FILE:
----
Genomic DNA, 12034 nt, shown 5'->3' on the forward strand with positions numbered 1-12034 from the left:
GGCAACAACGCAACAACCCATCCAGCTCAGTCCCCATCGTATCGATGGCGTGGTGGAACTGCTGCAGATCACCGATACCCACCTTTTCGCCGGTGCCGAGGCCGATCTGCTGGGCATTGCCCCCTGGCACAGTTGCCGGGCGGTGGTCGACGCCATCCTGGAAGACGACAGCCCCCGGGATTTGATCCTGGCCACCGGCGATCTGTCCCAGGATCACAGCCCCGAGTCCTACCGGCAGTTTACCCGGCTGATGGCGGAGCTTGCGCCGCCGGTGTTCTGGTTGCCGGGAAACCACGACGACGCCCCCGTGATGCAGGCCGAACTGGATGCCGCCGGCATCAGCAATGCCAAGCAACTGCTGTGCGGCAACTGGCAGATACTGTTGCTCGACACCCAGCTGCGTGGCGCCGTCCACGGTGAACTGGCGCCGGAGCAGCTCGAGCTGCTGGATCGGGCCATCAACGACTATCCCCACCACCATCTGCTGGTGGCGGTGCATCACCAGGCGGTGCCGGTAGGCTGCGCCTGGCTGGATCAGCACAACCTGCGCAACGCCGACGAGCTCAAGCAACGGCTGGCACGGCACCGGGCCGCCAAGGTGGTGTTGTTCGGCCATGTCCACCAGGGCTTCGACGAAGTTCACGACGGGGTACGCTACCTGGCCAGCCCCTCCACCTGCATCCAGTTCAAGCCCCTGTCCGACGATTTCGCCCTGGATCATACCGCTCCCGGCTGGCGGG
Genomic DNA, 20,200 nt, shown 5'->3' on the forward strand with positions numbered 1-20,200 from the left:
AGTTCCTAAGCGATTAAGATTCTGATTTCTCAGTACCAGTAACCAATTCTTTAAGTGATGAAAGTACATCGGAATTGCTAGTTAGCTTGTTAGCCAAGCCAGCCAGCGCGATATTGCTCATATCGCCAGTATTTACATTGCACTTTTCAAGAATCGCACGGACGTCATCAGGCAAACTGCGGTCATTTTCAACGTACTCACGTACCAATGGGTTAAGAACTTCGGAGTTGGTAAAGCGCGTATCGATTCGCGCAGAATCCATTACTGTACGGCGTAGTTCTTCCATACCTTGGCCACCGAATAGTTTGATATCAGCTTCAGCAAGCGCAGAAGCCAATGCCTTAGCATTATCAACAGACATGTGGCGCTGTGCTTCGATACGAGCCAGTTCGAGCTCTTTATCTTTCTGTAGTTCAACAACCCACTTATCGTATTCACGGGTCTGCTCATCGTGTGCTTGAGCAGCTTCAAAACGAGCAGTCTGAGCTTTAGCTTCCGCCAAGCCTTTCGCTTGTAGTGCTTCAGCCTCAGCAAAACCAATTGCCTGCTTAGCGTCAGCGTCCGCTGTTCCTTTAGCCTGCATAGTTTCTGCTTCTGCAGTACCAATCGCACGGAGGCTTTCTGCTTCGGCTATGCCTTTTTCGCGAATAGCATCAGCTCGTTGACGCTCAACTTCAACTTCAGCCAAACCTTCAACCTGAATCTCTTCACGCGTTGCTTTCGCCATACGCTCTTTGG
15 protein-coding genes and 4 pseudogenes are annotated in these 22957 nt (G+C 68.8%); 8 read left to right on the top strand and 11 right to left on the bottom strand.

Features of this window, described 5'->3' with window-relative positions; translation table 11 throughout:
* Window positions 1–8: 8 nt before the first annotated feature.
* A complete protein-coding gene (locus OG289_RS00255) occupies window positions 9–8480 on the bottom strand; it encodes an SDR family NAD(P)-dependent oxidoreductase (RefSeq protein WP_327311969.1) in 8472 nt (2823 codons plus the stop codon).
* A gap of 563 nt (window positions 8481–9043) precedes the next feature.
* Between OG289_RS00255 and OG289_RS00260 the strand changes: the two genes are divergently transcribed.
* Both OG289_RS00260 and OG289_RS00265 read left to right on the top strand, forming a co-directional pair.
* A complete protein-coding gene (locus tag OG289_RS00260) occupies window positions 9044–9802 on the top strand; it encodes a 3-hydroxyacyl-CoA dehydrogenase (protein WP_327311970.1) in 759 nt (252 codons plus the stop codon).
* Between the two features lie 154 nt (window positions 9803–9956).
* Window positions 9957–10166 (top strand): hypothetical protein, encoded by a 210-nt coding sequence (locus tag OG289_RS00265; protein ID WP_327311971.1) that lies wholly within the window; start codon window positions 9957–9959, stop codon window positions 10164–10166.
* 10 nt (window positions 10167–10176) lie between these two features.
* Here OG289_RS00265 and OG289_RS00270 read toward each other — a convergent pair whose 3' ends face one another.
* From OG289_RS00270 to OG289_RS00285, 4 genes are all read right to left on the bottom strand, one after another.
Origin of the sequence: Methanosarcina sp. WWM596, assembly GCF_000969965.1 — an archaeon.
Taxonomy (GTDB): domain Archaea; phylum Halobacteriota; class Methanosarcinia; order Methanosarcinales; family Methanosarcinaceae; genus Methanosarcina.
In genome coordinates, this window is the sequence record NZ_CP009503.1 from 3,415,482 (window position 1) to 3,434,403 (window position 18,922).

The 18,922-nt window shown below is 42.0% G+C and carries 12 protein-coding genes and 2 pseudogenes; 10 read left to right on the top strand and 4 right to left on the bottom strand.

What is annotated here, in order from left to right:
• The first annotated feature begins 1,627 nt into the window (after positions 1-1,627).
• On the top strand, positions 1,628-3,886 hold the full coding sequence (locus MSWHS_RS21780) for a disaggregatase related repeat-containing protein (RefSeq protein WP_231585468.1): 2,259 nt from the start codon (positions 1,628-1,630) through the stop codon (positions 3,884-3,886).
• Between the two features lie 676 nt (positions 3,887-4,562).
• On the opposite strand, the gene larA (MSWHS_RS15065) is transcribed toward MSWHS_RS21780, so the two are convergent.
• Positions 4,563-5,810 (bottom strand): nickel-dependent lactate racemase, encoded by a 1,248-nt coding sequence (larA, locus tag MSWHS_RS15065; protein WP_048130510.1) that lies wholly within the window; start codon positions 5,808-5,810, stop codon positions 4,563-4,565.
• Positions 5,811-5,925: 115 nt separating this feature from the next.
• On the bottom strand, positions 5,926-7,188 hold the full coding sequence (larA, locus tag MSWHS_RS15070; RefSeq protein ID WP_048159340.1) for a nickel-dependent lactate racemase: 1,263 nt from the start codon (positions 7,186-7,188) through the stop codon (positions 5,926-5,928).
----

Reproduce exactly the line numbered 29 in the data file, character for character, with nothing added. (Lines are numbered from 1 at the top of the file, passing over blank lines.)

• On the bottom strand, positions 5,926-7,188 hold the full coding sequence (larA, locus tag MSWHS_RS15070; RefSeq protein ID WP_048159340.1) for a nickel-dependent lactate racemase: 1,263 nt from the start codon (positions 7,186-7,188) through the stop codon (positions 5,926-5,928).